Tell us what kind of programming experience you have if any, this will help narrow down the options. Basic, C, C++, Java, Phyton…
Todays irrelevant fact:
I did not have much programming experience when I started for about 10 months ago. I had programmed some simple games on my graphical calculator (Ti-83+) when I was bored in class and it uses a simple version of basic, so Picaxe was a logic choise for me. This is the only brand microcontroller I now how to use for now so I can not recommend any other but I think Picaxe is very easy to start with.
arduino is worthwell… based on atmega328 it rocks… but you can start with attiny45 for blinking a led etc and understand PWM bla bla than go for attiny2313 wich has more pins and definitly then go for mega8, mega16, mega128 but since production is held go for picaxe and PIC
I learnt on PICs and 8051s, but recently switched to arduino for prototyping and robotics because of its simplicity with minimal loss of efficiency. It eliminates the digging through datasheets to find what bits need to be set in what registers to configure peripherals. Being open source you can develop on any platform, and develop products based on it. It is also C/C++ based so it is easier to transition to/from most normal micro-controller systems, unlike proprietary BASIC based systems designed exclusively for beginners (Beginner’s All-purpose Symbolic Instruction Code).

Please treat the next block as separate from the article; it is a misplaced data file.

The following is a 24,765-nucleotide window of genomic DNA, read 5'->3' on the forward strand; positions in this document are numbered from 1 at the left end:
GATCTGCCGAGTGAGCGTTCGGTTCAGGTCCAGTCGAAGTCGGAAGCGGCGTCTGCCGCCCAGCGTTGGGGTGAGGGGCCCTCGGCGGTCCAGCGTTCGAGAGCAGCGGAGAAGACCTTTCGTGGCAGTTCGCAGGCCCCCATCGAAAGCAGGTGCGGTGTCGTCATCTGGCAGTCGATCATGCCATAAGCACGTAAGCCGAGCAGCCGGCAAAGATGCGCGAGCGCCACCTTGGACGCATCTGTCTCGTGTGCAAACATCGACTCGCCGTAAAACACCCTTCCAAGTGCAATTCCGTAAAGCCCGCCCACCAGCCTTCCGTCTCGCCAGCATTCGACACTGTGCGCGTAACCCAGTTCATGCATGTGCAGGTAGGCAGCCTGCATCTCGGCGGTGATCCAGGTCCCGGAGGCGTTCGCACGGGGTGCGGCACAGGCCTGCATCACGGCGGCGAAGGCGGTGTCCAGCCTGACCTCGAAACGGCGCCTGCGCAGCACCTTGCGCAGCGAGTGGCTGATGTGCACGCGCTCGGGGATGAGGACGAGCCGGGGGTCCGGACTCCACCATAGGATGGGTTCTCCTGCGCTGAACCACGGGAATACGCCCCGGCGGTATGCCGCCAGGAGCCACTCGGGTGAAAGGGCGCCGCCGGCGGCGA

Since you say you lack programming experience, keep it simple. Best way to get into this hobby is to start with an easy success. Have you had a look at the start here robot on this site? It is based on the Picaxe, which is pretty easy to get started with.
I’ve been a PIcaxe user for a while, with some programming experience. I’m just picking up the Arduino now, and there is a ton of support for that platform. Have a look at these tutorials and see if you find the material easy enough. If it looks approachable to you, the Arduino is a great choice.
If the C code seems a bit scary, go for the Picaxe to get started.
1. picaxe - simple and easy to grow with. Feature rich but somewhat limited with the earlier chips. X2 series are the way to go if you want advanced features that are comparable to the arduino but still using the basic programming language.
2. Basic Stamp 2 - expensive but a rather nice feature set. unfortunately they lack built in adc and interupts…
3. Arduino - The intro to C programming though not quite. Easy to use but not efficient in terms of it’s programming langauge.Good starter if you plan to go to AVR or PIC procs.
4.PIC/AVR - Advanced version of Arduino. Does what you want it to do if you know how to program. Options for C/assembler/other languages. Great for the advanced user who has programmed in C before
5. XMOS - not a cheap on to start off in, though you might be able to get a dev kit from them if you have a project that they like. C/C++/XC. Similar to the pic/avr with the slightly more advanced multi core proc. Also lacks a built in uart and adc but can easily add this funcitonality with some other hardware.